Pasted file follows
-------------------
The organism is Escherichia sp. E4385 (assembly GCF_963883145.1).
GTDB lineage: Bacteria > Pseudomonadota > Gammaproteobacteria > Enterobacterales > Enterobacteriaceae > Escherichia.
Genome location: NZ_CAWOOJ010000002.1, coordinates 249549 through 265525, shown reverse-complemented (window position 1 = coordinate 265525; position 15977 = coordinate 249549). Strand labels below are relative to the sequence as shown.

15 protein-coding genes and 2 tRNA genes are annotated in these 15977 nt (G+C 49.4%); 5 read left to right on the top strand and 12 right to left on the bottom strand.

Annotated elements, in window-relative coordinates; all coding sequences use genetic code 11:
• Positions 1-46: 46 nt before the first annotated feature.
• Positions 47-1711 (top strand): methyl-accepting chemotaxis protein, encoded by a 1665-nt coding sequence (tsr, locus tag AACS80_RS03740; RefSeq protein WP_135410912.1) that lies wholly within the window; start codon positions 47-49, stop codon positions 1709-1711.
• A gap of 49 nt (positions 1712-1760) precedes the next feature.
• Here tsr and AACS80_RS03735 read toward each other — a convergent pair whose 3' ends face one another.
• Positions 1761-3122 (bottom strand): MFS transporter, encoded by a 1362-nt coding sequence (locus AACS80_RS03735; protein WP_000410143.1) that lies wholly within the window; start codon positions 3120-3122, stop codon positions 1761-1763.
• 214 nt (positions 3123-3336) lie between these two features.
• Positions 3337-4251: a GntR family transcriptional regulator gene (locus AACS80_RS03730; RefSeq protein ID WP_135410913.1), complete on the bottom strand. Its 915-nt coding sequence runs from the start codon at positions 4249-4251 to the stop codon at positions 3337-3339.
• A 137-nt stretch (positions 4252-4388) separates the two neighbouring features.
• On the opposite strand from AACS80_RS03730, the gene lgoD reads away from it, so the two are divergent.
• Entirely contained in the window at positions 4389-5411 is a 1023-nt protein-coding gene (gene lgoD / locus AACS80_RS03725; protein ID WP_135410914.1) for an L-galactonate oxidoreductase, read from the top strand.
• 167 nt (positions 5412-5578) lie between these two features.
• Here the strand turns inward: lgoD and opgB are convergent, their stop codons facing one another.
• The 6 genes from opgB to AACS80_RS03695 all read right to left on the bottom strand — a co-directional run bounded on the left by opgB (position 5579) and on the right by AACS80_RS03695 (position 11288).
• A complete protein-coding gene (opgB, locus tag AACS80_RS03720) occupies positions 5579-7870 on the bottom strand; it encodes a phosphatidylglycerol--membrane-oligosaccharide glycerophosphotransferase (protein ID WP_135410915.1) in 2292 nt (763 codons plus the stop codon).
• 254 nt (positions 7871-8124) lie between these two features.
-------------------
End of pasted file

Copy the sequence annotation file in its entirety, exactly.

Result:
The organism is Escherichia sp. E4385 (assembly GCF_963883145.1).
GTDB lineage: Bacteria > Pseudomonadota > Gammaproteobacteria > Enterobacterales > Enterobacteriaceae > Escherichia.
Genome location: NZ_CAWOOJ010000002.1, coordinates 249549 through 265525, shown reverse-complemented (window position 1 = coordinate 265525; position 15977 = coordinate 249549). Strand labels below are relative to the sequence as shown.

15 protein-coding genes and 2 tRNA genes are annotated in these 15977 nt (G+C 49.4%); 5 read left to right on the top strand and 12 right to left on the bottom strand.

Annotated elements, in window-relative coordinates; all coding sequences use genetic code 11:
• Positions 1-46: 46 nt before the first annotated feature.
• Positions 47-1711 (top strand): methyl-accepting chemotaxis protein, encoded by a 1665-nt coding sequence (tsr, locus tag AACS80_RS03740; RefSeq protein WP_135410912.1) that lies wholly within the window; start codon positions 47-49, stop codon positions 1709-1711.
• A gap of 49 nt (positions 1712-1760) precedes the next feature.
• Here tsr and AACS80_RS03735 read toward each other — a convergent pair whose 3' ends face one another.
• Positions 1761-3122 (bottom strand): MFS transporter, encoded by a 1362-nt coding sequence (locus AACS80_RS03735; protein WP_000410143.1) that lies wholly within the window; start codon positions 3120-3122, stop codon positions 1761-1763.
• 214 nt (positions 3123-3336) lie between these two features.
• Positions 3337-4251: a GntR family transcriptional regulator gene (locus AACS80_RS03730; RefSeq protein ID WP_135410913.1), complete on the bottom strand. Its 915-nt coding sequence runs from the start codon at positions 4249-4251 to the stop codon at positions 3337-3339.
• A 137-nt stretch (positions 4252-4388) separates the two neighbouring features.
• On the opposite strand from AACS80_RS03730, the gene lgoD reads away from it, so the two are divergent.
• Entirely contained in the window at positions 4389-5411 is a 1023-nt protein-coding gene (gene lgoD / locus AACS80_RS03725; protein ID WP_135410914.1) for an L-galactonate oxidoreductase, read from the top strand.
• 167 nt (positions 5412-5578) lie between these two features.
• Here the strand turns inward: lgoD and opgB are convergent, their stop codons facing one another.
• The 6 genes from opgB to AACS80_RS03695 all read right to left on the bottom strand — a co-directional run bounded on the left by opgB (position 5579) and on the right by AACS80_RS03695 (position 11288).
• A complete protein-coding gene (opgB, locus tag AACS80_RS03720) occupies positions 5579-7870 on the bottom strand; it encodes a phosphatidylglycerol--membrane-oligosaccharide glycerophosphotransferase (protein ID WP_135410915.1) in 2292 nt (763 codons plus the stop codon).
• 254 nt (positions 7871-8124) lie between these two features.